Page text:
Principle 2 - Earnestly believe that God exists, that I matter to Him, and that He has the power to help me recover. (Step 2)“Happy are those who mourn, for they shall be comforted.” (Matthew 5:4)

Principle 3 - Consciously choose to commit all my life and will to Christ’s care and control. (Step 3) “Happy are the meek.” (Matthew 5:5)

Principle 4 - Openly examine and confess my faults to myself, to God, and to someone I trust. (Steps 4 and 5) “Happy are the pure in heart.” (Matthew 5:8)

Principle 5 - Voluntarily submit to every change God wants to make in my life and humbly ask Him to remove my character defects. (Steps 6 and 7) “Happy are those whose greatest desire is to do what God requires.” (Matthew 5:6)

Principle 6 - Evaluate all my relationships; offer forgiveness to those who have hurt me and make amends for harm I’ve done to others except when to do so would harm them or others. (Steps 8 and 9) “Happy are the merciful." "Happy are the peacemakers.” (Matt 5:7, 5:9)

Principle 7 - Reserve a daily time with God for self-examination, Bible reading, and prayer in order to know God and His will for my life and to gain the power to follow His will. (Steps 10 and 11)

Principle 8 - Yield myself to be used to bring this Good News to others, both by my example and by my words. (Step 12) “Happy are those who are persecuted because they do what God requires.” (Matthew 5:10)

12-Steps and the Biblical Comparisons

Step 1. We admitted we were powerless over our addictions and compulsive behavior. That our lives had become unmanageable. I know that nothing good lives in me, that is, in my sinful nature. For I have the desire to do what is good, but I cannot carry it out. (Romans 7:18)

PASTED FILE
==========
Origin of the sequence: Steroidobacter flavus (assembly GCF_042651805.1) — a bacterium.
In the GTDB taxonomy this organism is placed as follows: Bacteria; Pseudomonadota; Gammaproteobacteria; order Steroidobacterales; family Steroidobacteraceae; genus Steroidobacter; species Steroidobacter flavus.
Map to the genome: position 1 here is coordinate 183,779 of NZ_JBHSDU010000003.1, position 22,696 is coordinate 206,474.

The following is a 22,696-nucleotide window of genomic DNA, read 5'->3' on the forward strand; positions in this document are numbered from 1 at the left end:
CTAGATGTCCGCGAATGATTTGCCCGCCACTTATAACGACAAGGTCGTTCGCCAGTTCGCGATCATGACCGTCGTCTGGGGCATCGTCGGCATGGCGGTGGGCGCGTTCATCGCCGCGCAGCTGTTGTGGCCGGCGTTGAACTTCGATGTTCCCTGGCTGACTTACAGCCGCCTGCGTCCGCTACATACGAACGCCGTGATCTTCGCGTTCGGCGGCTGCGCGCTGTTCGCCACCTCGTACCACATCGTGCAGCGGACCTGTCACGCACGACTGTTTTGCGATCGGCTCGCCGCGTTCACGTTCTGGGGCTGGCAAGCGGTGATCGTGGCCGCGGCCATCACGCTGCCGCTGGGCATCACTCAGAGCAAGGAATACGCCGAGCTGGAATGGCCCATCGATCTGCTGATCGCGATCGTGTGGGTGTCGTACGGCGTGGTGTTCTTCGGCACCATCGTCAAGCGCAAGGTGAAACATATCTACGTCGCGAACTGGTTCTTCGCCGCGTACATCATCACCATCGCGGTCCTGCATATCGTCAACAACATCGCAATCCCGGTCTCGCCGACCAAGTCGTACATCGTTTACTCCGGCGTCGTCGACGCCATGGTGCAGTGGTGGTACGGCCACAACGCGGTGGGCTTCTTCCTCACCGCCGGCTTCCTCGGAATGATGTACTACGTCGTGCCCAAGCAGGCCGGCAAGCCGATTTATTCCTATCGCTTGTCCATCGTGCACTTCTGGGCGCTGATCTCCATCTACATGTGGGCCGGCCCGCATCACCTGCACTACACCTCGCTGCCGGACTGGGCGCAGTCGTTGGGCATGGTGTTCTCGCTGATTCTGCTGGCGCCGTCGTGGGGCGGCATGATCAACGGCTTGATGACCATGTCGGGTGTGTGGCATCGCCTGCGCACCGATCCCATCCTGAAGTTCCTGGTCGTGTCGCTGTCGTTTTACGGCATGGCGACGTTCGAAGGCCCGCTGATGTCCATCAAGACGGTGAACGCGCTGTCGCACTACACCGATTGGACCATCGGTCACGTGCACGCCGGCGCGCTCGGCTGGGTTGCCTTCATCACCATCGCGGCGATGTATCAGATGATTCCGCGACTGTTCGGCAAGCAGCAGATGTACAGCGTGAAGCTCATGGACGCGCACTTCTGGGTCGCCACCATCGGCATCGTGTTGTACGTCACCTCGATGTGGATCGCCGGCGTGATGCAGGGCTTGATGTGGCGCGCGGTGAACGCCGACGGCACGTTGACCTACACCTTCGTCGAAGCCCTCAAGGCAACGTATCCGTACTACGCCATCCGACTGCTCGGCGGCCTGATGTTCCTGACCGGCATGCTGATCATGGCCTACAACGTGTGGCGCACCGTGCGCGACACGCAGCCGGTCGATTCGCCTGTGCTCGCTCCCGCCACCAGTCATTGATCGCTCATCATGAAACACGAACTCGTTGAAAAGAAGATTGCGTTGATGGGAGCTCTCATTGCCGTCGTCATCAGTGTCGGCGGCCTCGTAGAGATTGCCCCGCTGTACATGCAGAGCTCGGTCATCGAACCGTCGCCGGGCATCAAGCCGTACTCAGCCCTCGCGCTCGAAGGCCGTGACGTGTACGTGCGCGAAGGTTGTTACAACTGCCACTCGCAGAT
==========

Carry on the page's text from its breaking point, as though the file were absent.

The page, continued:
Step 2. Came to believe that a power greater than ourselves could restore us to sanity. For it is God who is at work in you to will and to act according to his good purpose. (Philippians 2:13)

Step 3. Made a decision to turn our life and our will over to the care of God. Therefore, I urge you, brothers, in view of God’s mercy, to offer your bodies as living sacrifices, holy and pleasing to God—this is your spiritual act of worship. (Romans 12:1)

Step 4. Made a searching and fearless moral inventory of ourselves. Let us examine our ways and test them, and let us return to the LORD. (Lamentations 3:40)

Step 5. Admitted to God, to ourselves, and to another human being, the exact nature of our wrongs. Therefore, confess your sins to each other, and pray for each other, so that you may be healed. (James 5:16a)

Step 6. Were entirely ready to have God remove all these defects of character. Humble yourselves before the Lord, and He will lift you up. (James 4:10)

Step 7. Humbly asked Him to remove all our shortcomings. If we confess our sins, He is faithful and just and will forgive us our sins and purify us from all unrighteousness. (1 John 1:9)

Step 8. Made a list of all persons we had harmed and became willing to make amends to them all. Do to others as you would have them do to you. (Luke 6:31)

Step 9. Made direct amends to such people whenever possible, except when to do so would injure them or others. Therefore, if you are offering your gift at the altar and there remember that your brother has something against you, leave your offering there in front of the altar. First go and be reconciled to your brother; and then come and offer your gift. (Matthew 5:23-24)

Step 10. Continued to take personal inventory and when we were wrong, promptly admitted it. So, if you think you are standing firm, be careful that you don’t fall! (1 Corinthians 10:12)